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Cools and Fools from the Seahawks 34-6 win over the Bears: Earl Thomas should return punts, Terrelle Pryor should update his resume

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There was a lot to like and very little to be concerned about after the easy win at home, but still a few players should be concerned about upcoming cuts.

Joe Nicholson-USA TODAY Sports

You've heard of "Winners and Losers" but have you ever heard of "Cools and Fools"?!?! Well, if you read my advanced stats updates last year, then the answer should be YES! YES! OH GOD, YES!!!

If you didn't, then you should be saying "I'll have what she's having" and get yourself some candy.

The Seahawks dominated the Bears on Friday night and whether you believe in preseason results or not, the facts we can count on are that both teams played their starters for a half or so, both teams wanted to do better than the other, and only one of those teams got taken out for ice cream afterwards.

Seattle, like every other NFL team, has to start making some tough cuts over the next few days and then eventually down to 53 about a week from now. Here are some players feeling good and some feeling bad after Friday's glimpse into the oblivion.


Russell Wilson - 15-of-20, 202 yards, two touchdowns, no interceptions, four rushes for 23 yards and one touchdown

Wilson is like the Google of the NFL.

I love him, I need him, I root for his continued success in changing the world. But I'd be lying if I said I wasn't god damn terrified of what the future holds if he continues to get exponentially better day by day. Two years ago, right down to the week (Wilson was named the starter after three preseason games in 2012), I said this very sentence:

I, for one, welcome our new QB overlord

We've seen a lot of quarterbacks start hot and then cool down for a very solid career. What if what we've seen from Wilson, the two-time Pro Bowl QB with a Super Bowl ring and a world of adoring fans, is only the beginning?

He seems more comfortable in the preseason this year than he ever has before. Wilson had a QB rating of 88 in the preseason last year, and he currently stands at 121.7 this year with three rushing touchdowns. He completed 15 of 20 passes last night with two throwaways and one drop.

Percy Harvin - three catches for 61 yards, one kickoff return for 46 yards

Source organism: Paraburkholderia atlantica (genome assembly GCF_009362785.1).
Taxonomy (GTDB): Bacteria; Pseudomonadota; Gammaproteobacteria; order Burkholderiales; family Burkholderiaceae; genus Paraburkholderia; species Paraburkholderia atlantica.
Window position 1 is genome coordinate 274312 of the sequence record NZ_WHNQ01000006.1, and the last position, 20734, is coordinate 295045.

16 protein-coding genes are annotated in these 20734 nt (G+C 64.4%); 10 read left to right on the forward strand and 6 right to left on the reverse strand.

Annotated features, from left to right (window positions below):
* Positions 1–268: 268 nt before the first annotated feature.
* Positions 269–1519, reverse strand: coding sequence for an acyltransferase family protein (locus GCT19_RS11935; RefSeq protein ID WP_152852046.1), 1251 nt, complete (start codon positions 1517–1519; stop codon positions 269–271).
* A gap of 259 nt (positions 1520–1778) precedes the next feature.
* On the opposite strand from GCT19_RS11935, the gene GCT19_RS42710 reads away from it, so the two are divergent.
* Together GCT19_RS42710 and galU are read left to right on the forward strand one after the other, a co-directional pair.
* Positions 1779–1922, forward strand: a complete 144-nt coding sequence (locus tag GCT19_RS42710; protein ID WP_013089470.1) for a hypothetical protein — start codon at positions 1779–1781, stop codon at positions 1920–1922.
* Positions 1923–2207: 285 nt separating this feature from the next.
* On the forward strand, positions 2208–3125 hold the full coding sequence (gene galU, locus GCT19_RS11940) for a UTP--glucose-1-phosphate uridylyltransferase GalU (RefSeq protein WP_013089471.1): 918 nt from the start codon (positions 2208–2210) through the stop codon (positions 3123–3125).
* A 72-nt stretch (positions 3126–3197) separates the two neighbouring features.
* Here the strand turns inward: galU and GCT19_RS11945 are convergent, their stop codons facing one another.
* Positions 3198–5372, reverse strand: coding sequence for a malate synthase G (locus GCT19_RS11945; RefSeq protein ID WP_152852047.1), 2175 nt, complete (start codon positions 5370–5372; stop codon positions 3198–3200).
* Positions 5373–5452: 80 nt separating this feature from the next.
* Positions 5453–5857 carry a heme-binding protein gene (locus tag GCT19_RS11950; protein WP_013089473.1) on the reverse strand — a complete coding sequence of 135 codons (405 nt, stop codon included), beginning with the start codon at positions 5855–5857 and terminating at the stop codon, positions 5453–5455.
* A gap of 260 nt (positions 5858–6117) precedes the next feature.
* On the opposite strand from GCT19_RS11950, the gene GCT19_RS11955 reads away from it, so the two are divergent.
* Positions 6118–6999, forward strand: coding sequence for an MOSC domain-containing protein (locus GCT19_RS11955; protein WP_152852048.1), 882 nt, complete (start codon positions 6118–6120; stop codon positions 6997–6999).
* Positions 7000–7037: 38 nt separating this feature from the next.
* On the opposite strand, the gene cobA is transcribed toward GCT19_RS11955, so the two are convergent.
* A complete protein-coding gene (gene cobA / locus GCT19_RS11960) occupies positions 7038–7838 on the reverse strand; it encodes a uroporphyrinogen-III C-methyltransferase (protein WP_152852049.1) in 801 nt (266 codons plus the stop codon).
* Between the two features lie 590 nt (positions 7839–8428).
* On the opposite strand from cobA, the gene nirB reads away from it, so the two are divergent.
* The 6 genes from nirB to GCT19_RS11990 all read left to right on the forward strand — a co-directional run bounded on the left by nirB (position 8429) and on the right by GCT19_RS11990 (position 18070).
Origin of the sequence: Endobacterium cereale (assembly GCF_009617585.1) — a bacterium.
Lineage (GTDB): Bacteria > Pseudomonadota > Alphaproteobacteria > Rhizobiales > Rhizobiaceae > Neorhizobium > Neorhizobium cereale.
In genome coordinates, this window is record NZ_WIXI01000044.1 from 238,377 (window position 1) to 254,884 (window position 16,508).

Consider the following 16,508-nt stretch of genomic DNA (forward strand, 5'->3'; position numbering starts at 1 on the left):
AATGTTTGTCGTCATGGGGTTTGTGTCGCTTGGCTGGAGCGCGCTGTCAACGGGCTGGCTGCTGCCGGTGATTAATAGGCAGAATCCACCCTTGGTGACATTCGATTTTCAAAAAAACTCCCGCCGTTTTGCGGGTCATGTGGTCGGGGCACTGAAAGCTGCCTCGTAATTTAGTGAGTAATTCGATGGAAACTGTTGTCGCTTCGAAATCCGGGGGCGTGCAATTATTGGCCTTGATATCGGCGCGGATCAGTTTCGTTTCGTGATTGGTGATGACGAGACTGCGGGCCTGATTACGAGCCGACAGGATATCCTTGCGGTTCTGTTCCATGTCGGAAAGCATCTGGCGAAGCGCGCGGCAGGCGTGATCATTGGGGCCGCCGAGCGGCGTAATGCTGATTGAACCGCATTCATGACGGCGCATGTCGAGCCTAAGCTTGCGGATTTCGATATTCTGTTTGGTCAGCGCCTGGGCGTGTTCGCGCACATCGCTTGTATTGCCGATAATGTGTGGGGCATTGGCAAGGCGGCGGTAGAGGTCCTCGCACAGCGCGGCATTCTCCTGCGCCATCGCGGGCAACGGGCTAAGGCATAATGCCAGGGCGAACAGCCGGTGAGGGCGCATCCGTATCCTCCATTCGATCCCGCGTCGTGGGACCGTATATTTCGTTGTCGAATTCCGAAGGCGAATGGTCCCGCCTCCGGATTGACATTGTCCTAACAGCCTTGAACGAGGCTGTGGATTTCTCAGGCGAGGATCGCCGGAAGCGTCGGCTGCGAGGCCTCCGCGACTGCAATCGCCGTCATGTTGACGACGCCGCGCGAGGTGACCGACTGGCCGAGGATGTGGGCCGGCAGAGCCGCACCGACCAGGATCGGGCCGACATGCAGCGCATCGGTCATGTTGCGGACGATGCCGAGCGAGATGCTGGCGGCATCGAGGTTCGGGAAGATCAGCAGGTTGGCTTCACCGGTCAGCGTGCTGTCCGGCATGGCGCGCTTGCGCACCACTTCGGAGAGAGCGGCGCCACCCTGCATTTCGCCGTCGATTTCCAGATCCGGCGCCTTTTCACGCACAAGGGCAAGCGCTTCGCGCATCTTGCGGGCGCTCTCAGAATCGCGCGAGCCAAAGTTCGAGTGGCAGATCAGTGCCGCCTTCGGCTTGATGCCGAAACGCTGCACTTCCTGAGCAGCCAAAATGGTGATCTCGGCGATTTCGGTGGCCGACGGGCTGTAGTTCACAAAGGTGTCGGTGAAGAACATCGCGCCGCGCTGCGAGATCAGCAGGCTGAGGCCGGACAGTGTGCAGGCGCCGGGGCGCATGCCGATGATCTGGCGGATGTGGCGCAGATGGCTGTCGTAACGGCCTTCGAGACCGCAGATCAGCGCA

With every new preseason game it becomes increasingly apparent that the addition of Harvin to the Seahawks is absolutely stupid. It's so stupid that it's doopid.

I feel like a parent needs to go to the other NFC West teams and say, "Well, life isn't fair!"

Without Harvin, I still think that Seattle is the best team in the NFL and would have the highest probability of winning the Super Bowl. With him, arguably the most talented player on the most talented team, and it's like adding the corpse of John Wayne to The Expendables 3. Not like a dead corpse or like a Weekand at Bernie's lifeless corpse, but like a stronger-than-ever zombified corpse that's ready and willing to eat the brains of the best defenders in the NFC.

We can never run out of great hyperbole for what Harvin is.

Earl Thomas - All-Pro defense, 59-yard punt return

Golden Tate was Seattle's punt returner last season. He returned 51 or 52 punts (Richard Sherman returned the other for negative six yards) and was never injured. Nor close to it, that I can recall.

The year before, Leon Washington returned 41 of 42 punts (the other was Brandon Browner, for negative one yard) and never injured.

Washington returned 41 of 42 punts in 2011, with Tate returning the other for no yards.

Tate and Washington split time at the position in 2010.

The point is that in four seasons under Carroll, on like 170 punt returns, I can't recall a single injury to the returner. Compare that to the 1,000 defensive snaps per season that a starter plays, and the dozens of special teams snaps that Thomas and Sherman already engage in as tacklers, and it's absurd to wonder if it's smart to let Thomas return punts.

Can he get injured on a punt return? Yes. Can he get injured on a defensive play? Yes, and it's much more likely than as a punt returner. Can he return a punt for a touchdown? Yep, that was apparent on Friday night.

I go to the grocery store about 250 times per year and it's possible that one of those times, I'll find a future girlfriend in the produce section. But it's not very likely, and I still need to eat.